As a regular citizen, you may wonder: What can I do apart from switching to lower-cost substitutes or asking for a raise? Luckily, there are ways to be more profoundly prepared for inflation.

  • Stock up on long-term items. Buying non-perishables and items that keep for a while may be a good start.
  • Borrow responsibly. You can consider refinancing your home when interest rates become low.
  • Buy stocks that will benefit from rising prices. Analyze sectors that normally do well during the crisis and consider picking their stocks.
  • Examine government inflation-protected bonds. Such offerings are a great tool for protecting your capital. Treasury-protected securities increase their payouts based on the inflation rate. As a result, your purchasing power increases along with rising inflation.
  • Invest in real estate. When inflation hits, real estate prices usually rise as well.

Pros and cons of inflation

Despite many people seeing inflation as a negative phenomenon, which results in the population becoming poorer, economists point out certain positive effects of inflation.


  • Inflation performs a stimulatory function. While money devalues, imported goods become much more expensive than analogs produced within the country. Inflation stimulates the demand for domestic products and supports local producers.
  • Inflationary processes briefly stimulate the development of consumption of expensive goods. People become less interested in keeping money that is getting cheaper and decide to purchase goods from which more benefits can be derived.
  • Companies with significant product stocks get the opportunity to unload their warehouses by increasing exports. The value of goods produced in terms of another country’s stronger currency is reduced. Thus, products gain a competitive advantage – lower prices.
  • Inflation helps to evolve. During periods of crisis, weak market players cannot withstand the pressure and cease to exist. Strong companies become even stronger. They gain experience in crisis management and a clear understanding of how to protect themselves from similar issues in the future.

Although there are a number of positive aspects, the high inflation rate causes many serious drawbacks.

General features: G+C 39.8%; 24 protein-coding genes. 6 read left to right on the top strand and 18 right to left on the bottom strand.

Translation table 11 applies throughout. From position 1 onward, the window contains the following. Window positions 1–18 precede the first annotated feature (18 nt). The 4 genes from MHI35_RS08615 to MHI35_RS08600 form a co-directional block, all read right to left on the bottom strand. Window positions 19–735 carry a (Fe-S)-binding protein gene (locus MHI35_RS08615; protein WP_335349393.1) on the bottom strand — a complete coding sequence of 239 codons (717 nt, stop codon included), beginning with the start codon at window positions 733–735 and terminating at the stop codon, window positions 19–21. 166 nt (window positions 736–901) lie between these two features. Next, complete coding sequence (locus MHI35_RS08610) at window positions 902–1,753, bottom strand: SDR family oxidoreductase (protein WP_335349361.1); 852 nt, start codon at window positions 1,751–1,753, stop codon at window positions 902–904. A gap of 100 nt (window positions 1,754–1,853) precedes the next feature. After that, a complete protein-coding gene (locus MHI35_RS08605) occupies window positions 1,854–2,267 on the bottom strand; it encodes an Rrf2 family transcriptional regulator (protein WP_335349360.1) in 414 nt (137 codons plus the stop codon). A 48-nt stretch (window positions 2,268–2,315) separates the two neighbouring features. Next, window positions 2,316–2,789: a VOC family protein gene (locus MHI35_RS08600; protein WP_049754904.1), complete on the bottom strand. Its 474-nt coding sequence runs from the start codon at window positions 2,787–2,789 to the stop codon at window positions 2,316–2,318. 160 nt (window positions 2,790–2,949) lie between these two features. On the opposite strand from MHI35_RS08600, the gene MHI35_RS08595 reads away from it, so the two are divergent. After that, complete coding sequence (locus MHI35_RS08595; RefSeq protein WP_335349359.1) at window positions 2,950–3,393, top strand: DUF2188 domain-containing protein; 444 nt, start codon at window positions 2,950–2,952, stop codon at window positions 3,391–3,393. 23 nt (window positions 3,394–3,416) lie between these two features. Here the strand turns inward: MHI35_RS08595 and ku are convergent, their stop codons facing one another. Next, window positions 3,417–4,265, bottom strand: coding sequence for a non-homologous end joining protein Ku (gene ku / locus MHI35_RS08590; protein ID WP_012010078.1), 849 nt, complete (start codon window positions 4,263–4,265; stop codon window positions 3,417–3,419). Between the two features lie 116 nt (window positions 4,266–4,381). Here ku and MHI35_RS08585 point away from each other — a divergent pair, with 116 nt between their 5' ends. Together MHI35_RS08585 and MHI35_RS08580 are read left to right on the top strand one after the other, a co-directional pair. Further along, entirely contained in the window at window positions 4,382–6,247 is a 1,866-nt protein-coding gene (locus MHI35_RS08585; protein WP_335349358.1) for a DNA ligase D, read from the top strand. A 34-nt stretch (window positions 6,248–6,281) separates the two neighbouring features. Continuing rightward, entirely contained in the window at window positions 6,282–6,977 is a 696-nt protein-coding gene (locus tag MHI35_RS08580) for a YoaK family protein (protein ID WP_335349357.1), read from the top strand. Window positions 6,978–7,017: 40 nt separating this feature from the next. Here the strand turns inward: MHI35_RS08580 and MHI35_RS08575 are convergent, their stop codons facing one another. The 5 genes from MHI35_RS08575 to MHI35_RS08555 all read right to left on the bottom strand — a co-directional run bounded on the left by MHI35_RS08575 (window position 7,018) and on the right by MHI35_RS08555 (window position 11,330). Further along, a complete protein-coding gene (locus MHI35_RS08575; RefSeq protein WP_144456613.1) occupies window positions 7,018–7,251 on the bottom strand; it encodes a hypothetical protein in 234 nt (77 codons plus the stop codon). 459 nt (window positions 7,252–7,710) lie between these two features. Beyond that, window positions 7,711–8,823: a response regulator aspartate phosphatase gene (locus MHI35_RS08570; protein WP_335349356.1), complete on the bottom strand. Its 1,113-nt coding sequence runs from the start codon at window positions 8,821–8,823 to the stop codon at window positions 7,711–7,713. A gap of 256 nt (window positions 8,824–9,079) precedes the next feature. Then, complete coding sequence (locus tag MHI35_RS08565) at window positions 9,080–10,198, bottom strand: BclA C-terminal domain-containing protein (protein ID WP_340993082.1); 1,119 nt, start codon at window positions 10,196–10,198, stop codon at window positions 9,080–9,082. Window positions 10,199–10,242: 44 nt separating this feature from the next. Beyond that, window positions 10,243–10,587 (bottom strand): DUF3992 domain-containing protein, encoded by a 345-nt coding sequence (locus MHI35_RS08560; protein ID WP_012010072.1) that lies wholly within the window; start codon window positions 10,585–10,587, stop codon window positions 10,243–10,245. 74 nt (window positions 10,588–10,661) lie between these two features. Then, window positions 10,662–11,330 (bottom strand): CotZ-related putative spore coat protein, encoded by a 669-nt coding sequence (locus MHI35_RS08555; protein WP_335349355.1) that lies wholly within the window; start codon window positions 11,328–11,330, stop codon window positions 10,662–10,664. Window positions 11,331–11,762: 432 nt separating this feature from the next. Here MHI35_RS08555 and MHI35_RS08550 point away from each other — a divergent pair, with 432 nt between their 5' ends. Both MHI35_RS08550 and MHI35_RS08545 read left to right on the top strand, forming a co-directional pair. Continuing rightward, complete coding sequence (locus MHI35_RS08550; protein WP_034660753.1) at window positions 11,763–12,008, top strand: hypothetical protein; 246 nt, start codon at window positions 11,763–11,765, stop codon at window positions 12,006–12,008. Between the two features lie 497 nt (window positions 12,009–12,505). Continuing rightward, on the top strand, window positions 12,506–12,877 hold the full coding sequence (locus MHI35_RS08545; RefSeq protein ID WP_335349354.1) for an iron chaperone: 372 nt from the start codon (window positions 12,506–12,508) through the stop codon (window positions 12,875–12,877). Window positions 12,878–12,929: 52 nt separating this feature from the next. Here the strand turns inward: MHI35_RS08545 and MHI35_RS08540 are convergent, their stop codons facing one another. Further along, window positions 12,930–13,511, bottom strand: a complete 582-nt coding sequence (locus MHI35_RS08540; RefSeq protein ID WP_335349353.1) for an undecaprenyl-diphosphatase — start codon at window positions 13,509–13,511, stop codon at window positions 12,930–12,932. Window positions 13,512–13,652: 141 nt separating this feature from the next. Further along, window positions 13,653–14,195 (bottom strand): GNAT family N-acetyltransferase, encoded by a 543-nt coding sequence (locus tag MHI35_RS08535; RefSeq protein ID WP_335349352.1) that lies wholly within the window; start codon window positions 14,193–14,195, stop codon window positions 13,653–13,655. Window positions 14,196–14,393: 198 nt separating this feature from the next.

• Increasing financial burden on the state budget and business entities. They have to ensure the entry of goods belonging to the critical imports category.
  • Decrease in real incomes of the population, which results in the growth of discontent with the current government.
  • Difficulties with servicing loans taken in foreign currency.
  • Development of distrust in national currency, which leads to a demand for foreign currency. A danger of imbalance between the entry of money and its expenses occurs. It can cause a monetary deficit, start a fictitious exchange rate, and even drive a new wave of inflation.
  • Crisis stimulates enterprises to reduce costs, usually by reducing staff and redistributing responsibilities. The result is an increase in unemployment and an emerging potential for social unrest.
  • Inflation contributes to the outflow of capital from the production sector. Money starts to concentrate in the spheres of intermediation and consumption, where earning opportunities increase many times over.
  • Competitiveness in foreign markets reduces if an enterprise cannot carry out timely modernization of production facilities.

When analyzing the effects of inflation, most economists say that the 5-6% per year inflation rate is the “sweet spot.” It makes it predictable and controllable and positively affects the state economy. Namely, the real sector develops, as well as the gross product grows.

How to control inflation?

In order to fight high inflation, it is necessary to act in two directions:

  1. Take urgent measures to reduce the inflation rate.
  2. Take a strategic course to strengthen the state’s economy.

Urgent measures

  • Limit the flow of new money. The main way for money to get into the economy is through loans. To block it, it is crucial to make it unprofitable to take them by raising the key rate and the annual interest rate on loans.
  • Control the banking system. Since banks manage money, it is necessary to establish control over financial flows in the country. Banks have to lend to important strategic sectors of the economy and do not allow non-repayable loans.
  • Take control of socially essential goods. In a period of high inflation, the state must control the price of basic commodities, such as bread, flour, etc. It is also necessary to support agricultural producers.
  • Control the exporters. Their goods should be in sufficient quantities inside the country. They should also be sold at a suitable price.

Alas, urgent measures will not lead the country out of a crisis. They can only slow down the devaluation. To solve the problem in full, strategic measures are needed.

Strategic measures